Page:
Shortly afterwards, a mission had me hunting a serial killer who was almost certainly less dangerous and responsible for far fewer deaths than Marcus, the lead character of the game. You might be able to ignore the disconnect between plot and action, playing Marcus as an amoral agent of chaos, but I felt myself growing increasingly irritated and detached as I moved through the story. I much prefer the DeadSec pals than any of the GTA V cast, and the writing and performances do some strong groundwork, but the main missions feel like episodes in a TV show that never quite found its identity in the writers' room. One episode introduces an element of tragedy, but the main effect is to cut short one of the most interesting conversations and voices in the game.
Where Watch Dogs 2 manages to break the open world, driving and shooting mould, it's sometimes brilliant. The multiplayer, as Brendan has already reported, is equal parts smart and stodgy, and the actual driving and hacking is a lot of fun throughout. The emphasis on stealth can be frustrating, given the AI's tendency to switch from unaware to high alert in an instant. Make one mistake and you're often facing down an entire army of security guards, gangsters or cops, and from that point you're likely to be forced into a killing spree to survive.
It's a curious game. Beautifully crafted and occasionally bold in its satire and character-building, it eventually lacks the courage of its convictions. Somewhere in Watch Dogs 2, there is a game that is the antithesis of GTA, a game that draws meaning from its city rather than simply using it as a backdrop for consequence-free crime capers and random assaults and high speed chases. That game never quite emerges though and instead, we're left with an estranged sibling of GTA, and as soon as they get a few drinks down them, they both have the same ideas – no situation or problem is so complex or big that you can't wave a gun at it.
The hacking skills and basic manipulation of NPCs and environment aren't enough to fill the toolset or the gaps between the more inventive missions. And where there is a gap, random acts of violence tend to fill it. That's my choice, as a player, but it's a choice I make because the alternatives don't hold up. Yes, I can make my drone harass dogs in the park and that's a laugh for a while, as is picking on members of the public because I decide they're pricks based on one intercepted text conversation, but the world isn't reactive enough to make those pursuits worthwhile.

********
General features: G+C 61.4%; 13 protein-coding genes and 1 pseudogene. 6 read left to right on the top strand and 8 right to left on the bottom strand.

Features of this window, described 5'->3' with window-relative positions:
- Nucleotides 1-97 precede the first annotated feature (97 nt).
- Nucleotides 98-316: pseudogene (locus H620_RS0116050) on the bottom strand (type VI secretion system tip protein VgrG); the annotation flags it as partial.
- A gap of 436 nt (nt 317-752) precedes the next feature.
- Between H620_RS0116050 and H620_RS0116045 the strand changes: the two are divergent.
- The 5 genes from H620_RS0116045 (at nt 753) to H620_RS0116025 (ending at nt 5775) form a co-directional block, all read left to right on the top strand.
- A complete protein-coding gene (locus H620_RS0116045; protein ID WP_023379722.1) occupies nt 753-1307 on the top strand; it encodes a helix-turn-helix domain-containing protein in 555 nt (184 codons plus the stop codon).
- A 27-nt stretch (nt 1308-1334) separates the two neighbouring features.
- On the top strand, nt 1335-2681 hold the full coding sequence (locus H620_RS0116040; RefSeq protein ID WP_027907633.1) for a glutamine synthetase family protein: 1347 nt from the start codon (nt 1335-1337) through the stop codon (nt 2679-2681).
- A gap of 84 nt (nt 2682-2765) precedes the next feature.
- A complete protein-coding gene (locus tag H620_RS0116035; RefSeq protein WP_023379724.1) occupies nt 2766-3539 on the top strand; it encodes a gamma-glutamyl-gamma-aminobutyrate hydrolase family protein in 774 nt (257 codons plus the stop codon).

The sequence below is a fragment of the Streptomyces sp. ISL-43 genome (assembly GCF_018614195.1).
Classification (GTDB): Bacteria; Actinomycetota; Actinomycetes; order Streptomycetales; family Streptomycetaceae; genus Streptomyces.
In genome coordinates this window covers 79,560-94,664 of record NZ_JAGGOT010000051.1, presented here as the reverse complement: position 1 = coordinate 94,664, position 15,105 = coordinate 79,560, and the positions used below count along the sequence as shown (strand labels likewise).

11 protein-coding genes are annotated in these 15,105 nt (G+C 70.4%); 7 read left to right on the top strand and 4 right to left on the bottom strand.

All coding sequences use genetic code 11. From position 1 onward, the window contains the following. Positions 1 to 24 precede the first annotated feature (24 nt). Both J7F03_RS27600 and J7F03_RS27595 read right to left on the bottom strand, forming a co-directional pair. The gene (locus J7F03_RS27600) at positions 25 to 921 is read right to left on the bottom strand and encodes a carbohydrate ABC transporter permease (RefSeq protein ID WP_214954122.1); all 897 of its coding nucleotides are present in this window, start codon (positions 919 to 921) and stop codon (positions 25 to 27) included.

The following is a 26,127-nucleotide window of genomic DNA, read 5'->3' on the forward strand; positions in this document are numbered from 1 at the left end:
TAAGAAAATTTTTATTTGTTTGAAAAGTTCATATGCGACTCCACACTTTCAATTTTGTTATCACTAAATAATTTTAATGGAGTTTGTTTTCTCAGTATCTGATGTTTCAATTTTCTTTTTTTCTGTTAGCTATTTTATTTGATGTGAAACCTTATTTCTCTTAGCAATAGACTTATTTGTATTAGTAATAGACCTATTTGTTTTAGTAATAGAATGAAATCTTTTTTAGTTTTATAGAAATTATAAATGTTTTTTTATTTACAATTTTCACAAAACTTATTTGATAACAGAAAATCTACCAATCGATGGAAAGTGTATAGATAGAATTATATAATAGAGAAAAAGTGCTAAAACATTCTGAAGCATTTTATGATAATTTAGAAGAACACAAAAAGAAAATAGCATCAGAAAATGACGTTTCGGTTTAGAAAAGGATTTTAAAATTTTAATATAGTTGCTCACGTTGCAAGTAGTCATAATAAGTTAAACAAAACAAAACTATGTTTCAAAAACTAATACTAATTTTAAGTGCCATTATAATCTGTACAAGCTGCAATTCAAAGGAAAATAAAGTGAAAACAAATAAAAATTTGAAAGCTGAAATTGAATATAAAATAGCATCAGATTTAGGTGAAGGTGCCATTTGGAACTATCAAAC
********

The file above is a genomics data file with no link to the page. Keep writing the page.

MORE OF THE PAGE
Some of my favourite hours with the game involved just watching the NPCs go about their business, but the most interesting way to insert yourself into that business usually involves a speeding car, even though it can be fun to make fake phonecalls or other nastier hack-based interruptions to the daily routine. At first I was roleplaying Marcus, stopping at traffic lights, trying to ensure I did as little harm as possible, and occasionally stopping to observe the lives of the people around me.
However, as time went on, that wasn't enough. It's telling that the skills you acquire as you level up are all designed to cause chaos and pain. Sure, you might be able to save a life by taking control of a car whose driver is behaving recklessly, but that's extremely unlikely. The more powerful you become, the more capable of tearing up the city you are. While Marcus might do what's right, or try to, during the scripted missions, it's possible to idly steal from peoples' bank accounts as you drive around the city. And then you can steer onto the pavement and plough through pedestrians.
Long before I finished the story, the warm glow of those opening hours had faded, and nothing really mattered. I was still having fun, on occasion, but something strange had happened. In exploring the possibilities of a GTA-like that didn't encourage violence at every turn, Watch Dogs 2 does more to highlight the limitations of the sub-genre than even the weakest entry in Rockstar's series. For all of its creative solutions and ideals, Watch Dogs 2 can't help but see California as an open carry state, and while I've enjoyed portions of it enormously, it doesn't go far enough in stamping its own identity on what is, eventually, another city of crime, cars and firearms.